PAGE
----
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Back in September, as Egyptian rioters sought to attack the U.S. Embassy in Cairo, allegedly over a video depicting the Prophet Muhammad in a negative light, the embassy tweeted out a note effectively condemning the controversial speech rather than those who would resort to violence against it. There followed confusion in both the embassy and the State Department about free speech, American values, and the appropriateness of apologies.

It would not be the last twitter controversy for the U.S. Embassy in Cairo. Two months ago, after Egyptian police arrested a satirist who had poked fun at the Islamist government, the U.S. Embassy in Cairo tweeted a link to a Jon Stewart episode in which the American comic condemned the arrest of his Egyptian equivalent. That evidently upset the Egyptian government even more. Rather than stand up once again for free speech, diplomats caved, and the embassy temporarily disabled its Twitter feed, deleting the offending tweet.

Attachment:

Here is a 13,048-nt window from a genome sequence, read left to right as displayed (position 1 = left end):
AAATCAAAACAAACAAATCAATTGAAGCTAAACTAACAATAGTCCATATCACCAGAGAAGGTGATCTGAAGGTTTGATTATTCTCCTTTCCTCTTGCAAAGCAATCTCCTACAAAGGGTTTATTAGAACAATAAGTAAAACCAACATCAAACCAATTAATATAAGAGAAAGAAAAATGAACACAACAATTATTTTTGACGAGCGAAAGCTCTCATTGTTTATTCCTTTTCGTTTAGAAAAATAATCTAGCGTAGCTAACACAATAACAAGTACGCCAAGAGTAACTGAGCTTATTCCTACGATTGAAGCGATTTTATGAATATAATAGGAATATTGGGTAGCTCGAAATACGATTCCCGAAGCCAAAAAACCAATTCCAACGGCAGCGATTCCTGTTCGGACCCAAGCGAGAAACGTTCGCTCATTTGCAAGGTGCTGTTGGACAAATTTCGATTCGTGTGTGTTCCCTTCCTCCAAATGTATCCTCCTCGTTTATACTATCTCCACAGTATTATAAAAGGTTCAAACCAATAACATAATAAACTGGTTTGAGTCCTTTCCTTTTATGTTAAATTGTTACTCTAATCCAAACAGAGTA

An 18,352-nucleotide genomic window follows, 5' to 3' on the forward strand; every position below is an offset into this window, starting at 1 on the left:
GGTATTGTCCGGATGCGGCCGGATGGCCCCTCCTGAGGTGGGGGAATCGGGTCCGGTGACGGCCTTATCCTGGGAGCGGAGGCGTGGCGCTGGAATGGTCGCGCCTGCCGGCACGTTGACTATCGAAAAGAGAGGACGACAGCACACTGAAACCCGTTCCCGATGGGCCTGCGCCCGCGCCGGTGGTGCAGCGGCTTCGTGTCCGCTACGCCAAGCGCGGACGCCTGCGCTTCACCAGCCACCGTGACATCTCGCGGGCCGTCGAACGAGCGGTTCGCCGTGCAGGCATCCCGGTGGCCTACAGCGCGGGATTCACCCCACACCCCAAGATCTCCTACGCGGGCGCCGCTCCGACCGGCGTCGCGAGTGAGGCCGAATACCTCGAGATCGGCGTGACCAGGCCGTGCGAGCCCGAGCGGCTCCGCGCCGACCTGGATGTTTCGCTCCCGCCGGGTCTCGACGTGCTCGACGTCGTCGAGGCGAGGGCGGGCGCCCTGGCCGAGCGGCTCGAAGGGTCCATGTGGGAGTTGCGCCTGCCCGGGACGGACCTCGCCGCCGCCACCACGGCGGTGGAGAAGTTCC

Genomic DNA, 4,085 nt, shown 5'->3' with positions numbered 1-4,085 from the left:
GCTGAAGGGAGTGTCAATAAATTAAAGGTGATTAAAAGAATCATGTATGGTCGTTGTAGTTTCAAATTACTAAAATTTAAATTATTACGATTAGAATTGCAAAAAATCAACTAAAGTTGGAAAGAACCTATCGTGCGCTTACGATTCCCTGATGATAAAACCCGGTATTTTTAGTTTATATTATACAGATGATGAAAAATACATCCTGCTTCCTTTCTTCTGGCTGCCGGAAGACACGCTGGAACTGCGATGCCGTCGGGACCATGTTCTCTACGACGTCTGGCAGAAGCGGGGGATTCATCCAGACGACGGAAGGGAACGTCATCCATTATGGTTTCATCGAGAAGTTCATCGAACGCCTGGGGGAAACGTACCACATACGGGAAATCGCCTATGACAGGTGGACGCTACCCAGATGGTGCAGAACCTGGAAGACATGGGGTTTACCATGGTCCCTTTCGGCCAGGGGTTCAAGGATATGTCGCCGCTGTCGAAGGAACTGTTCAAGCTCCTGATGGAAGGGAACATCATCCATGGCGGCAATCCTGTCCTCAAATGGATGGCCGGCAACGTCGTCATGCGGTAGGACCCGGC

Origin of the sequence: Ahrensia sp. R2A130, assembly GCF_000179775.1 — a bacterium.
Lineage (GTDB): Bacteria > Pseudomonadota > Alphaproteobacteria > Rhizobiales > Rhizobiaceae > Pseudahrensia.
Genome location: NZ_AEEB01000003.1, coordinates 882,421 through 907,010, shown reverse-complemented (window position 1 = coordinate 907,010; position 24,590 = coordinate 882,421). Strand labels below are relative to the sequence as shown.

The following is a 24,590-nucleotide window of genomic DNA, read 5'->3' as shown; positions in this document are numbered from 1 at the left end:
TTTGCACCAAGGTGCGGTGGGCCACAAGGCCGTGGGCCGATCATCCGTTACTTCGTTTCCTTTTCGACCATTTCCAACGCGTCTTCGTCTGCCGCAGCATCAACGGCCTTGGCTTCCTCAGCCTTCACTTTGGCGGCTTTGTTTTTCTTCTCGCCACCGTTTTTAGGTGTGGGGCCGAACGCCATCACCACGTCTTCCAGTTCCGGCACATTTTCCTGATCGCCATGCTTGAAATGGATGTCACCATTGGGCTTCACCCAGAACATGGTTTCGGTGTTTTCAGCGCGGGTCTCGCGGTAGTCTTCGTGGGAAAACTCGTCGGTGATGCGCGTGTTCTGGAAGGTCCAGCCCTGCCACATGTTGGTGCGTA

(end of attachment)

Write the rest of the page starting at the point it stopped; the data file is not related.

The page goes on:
Now it seems the U.S. Embassy in Ankara, Turkey, is getting in on the act. Many Middle Eastern rulers incite anti-Americanism in order to bolster their own popularity, and Turkey’s Prime Minister Recep Tayyip Erdoğan is no different. After having precipitated a revolt through a combination of arrogance and undemocratic tendencies, Erdoğan sought to downplay the police violence by suggesting—falsely—that the United States is far more brutal in its alleged suppression of political protests.

In response to Erdoğan’s false claim that American police had killed 17 protestors breaking up Occupy Wall Street camps, the U.S. Embassy tweeted, “Reports related to the U.S. Occupy Wall Street movement are inaccurate. No U.S. deaths resulted from police actions in #OWS.”  The tweet signified how embassies should use Twitter: An instant response to correct a calumny.